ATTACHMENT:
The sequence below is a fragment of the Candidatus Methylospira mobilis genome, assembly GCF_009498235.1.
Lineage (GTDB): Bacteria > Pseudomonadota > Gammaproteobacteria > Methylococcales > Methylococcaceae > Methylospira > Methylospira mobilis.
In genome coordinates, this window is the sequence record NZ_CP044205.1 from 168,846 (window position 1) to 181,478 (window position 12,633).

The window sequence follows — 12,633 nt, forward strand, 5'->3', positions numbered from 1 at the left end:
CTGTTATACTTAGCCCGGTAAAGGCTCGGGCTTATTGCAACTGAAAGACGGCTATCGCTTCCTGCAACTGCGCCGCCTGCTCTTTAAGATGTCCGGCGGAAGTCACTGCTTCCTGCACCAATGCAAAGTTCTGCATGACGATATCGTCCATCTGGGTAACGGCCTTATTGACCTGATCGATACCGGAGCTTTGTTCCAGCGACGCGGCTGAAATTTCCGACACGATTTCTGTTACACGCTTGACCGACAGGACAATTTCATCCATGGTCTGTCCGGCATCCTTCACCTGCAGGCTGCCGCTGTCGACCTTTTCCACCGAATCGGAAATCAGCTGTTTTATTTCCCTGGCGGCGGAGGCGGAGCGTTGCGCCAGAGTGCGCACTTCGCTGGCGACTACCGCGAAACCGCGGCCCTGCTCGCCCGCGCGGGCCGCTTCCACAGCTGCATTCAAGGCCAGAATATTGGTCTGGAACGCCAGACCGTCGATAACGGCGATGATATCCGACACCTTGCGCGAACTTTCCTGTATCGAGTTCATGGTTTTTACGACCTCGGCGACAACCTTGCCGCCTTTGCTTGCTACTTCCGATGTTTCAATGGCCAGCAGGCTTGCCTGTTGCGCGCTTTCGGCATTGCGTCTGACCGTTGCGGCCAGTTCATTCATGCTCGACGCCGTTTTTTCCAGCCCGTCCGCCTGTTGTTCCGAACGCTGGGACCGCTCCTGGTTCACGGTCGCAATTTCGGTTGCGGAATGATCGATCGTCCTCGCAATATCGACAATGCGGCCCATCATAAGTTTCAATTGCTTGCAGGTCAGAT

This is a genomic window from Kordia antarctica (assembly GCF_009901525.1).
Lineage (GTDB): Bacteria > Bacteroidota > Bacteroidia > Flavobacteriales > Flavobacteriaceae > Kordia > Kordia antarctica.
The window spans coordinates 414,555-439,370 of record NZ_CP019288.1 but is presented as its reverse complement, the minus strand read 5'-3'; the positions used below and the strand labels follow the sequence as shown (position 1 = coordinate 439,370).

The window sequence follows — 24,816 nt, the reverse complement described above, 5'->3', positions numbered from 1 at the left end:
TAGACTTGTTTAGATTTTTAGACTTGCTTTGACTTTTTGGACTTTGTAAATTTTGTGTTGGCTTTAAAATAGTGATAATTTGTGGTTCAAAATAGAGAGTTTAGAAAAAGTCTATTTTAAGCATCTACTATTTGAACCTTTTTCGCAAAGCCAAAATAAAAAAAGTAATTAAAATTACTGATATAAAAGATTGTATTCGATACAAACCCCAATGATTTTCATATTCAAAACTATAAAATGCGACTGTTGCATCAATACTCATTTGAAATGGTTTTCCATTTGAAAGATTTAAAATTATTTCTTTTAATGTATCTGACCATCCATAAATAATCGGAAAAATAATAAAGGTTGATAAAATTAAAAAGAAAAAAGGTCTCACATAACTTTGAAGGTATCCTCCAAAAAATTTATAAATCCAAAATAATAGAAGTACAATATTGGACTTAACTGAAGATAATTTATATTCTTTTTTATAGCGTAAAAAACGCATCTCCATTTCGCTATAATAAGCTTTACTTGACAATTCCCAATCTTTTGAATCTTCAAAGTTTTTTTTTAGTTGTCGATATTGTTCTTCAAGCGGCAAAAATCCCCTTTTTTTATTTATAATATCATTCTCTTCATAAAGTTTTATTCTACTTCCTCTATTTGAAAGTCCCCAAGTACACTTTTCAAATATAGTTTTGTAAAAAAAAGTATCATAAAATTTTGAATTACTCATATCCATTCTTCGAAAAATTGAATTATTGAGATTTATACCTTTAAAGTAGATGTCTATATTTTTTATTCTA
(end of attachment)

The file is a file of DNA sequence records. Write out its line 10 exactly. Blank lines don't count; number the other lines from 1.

TAGACTTGTTTAGATTTTTAGACTTGCTTTGACTTTTTGGACTTTGTAAATTTTGTGTTGGCTTTAAAATAGTGATAATTTGTGGTTCAAAATAGAGAGTTTAGAAAAAGTCTATTTTAAGCATCTACTATTTGAACCTTTTTCGCAAAGCCAAAATAAAAAAAGTAATTAAAATTACTGATATAAAAGATTGTATTCGATACAAACCCCAATGATTTTCATATTCAAAACTATAAAATGCGACTGTTGCATCAATACTCATTTGAAATGGTTTTCCATTTGAAAGATTTAAAATTATTTCTTTTAATGTATCTGACCATCCATAAATAATCGGAAAAATAATAAAGGTTGATAAAATTAAAAAGAAAAAAGGTCTCACATAACTTTGAAGGTATCCTCCAAAAAATTTATAAATCCAAAATAATAGAAGTACAATATTGGACTTAACTGAAGATAATTTATATTCTTTTTTATAGCGTAAAAAACGCATCTCCATTTCGCTATAATAAGCTTTACTTGACAATTCCCAATCTTTTGAATCTTCAAAGTTTTTTTTTAGTTGTCGATATTGTTCTTCAAGCGGCAAAAATCCCCTTTTTTTATTTATAATATCATTCTCTTCATAAAGTTTTATTCTACTTCCTCTATTTGAAAGTCCCCAAGTACACTTTTCAAATATAGTTTTGTAAAAAAAAGTATCATAAAATTTTGAATTACTCATATCCATTCTTCGAAAAATTGAATTATTGAGATTTATACCTTTAAAGTAGATGTCTATATTTTTTATTCTA